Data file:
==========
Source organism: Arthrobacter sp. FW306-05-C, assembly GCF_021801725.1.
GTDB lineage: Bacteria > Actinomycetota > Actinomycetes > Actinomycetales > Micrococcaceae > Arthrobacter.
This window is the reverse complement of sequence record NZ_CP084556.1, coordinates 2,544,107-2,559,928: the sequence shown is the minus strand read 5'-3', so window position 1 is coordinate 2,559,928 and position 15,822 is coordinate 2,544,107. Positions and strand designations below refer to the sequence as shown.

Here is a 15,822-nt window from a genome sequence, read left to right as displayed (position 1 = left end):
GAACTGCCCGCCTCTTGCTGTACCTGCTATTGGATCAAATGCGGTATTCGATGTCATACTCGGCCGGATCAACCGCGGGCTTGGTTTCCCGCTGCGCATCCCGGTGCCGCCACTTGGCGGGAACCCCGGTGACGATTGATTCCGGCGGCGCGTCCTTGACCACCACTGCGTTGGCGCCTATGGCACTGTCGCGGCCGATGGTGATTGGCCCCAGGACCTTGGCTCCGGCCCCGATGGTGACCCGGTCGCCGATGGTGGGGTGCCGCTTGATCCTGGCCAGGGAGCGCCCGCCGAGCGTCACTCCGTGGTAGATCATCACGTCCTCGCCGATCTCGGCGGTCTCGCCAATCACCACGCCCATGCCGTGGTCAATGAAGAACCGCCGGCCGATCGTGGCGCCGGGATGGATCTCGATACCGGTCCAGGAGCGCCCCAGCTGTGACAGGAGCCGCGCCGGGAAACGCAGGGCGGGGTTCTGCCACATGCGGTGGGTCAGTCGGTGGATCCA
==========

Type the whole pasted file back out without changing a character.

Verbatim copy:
Source organism: Arthrobacter sp. FW306-05-C, assembly GCF_021801725.1.
GTDB lineage: Bacteria > Actinomycetota > Actinomycetes > Actinomycetales > Micrococcaceae > Arthrobacter.
This window is the reverse complement of sequence record NZ_CP084556.1, coordinates 2,544,107-2,559,928: the sequence shown is the minus strand read 5'-3', so window position 1 is coordinate 2,559,928 and position 15,822 is coordinate 2,544,107. Positions and strand designations below refer to the sequence as shown.

Here is a 15,822-nt window from a genome sequence, read left to right as displayed (position 1 = left end):
GAACTGCCCGCCTCTTGCTGTACCTGCTATTGGATCAAATGCGGTATTCGATGTCATACTCGGCCGGATCAACCGCGGGCTTGGTTTCCCGCTGCGCATCCCGGTGCCGCCACTTGGCGGGAACCCCGGTGACGATTGATTCCGGCGGCGCGTCCTTGACCACCACTGCGTTGGCGCCTATGGCACTGTCGCGGCCGATGGTGATTGGCCCCAGGACCTTGGCTCCGGCCCCGATGGTGACCCGGTCGCCGATGGTGGGGTGCCGCTTGATCCTGGCCAGGGAGCGCCCGCCGAGCGTCACTCCGTGGTAGATCATCACGTCCTCGCCGATCTCGGCGGTCTCGCCAATCACCACGCCCATGCCGTGGTCAATGAAGAACCGCCGGCCGATCGTGGCGCCGGGATGGATCTCGATACCGGTCCAGGAGCGCCCCAGCTGTGACAGGAGCCGCGCCGGGAAACGCAGGGCGGGGTTCTGCCACATGCGGTGGGTCAGTCGGTGGATCCA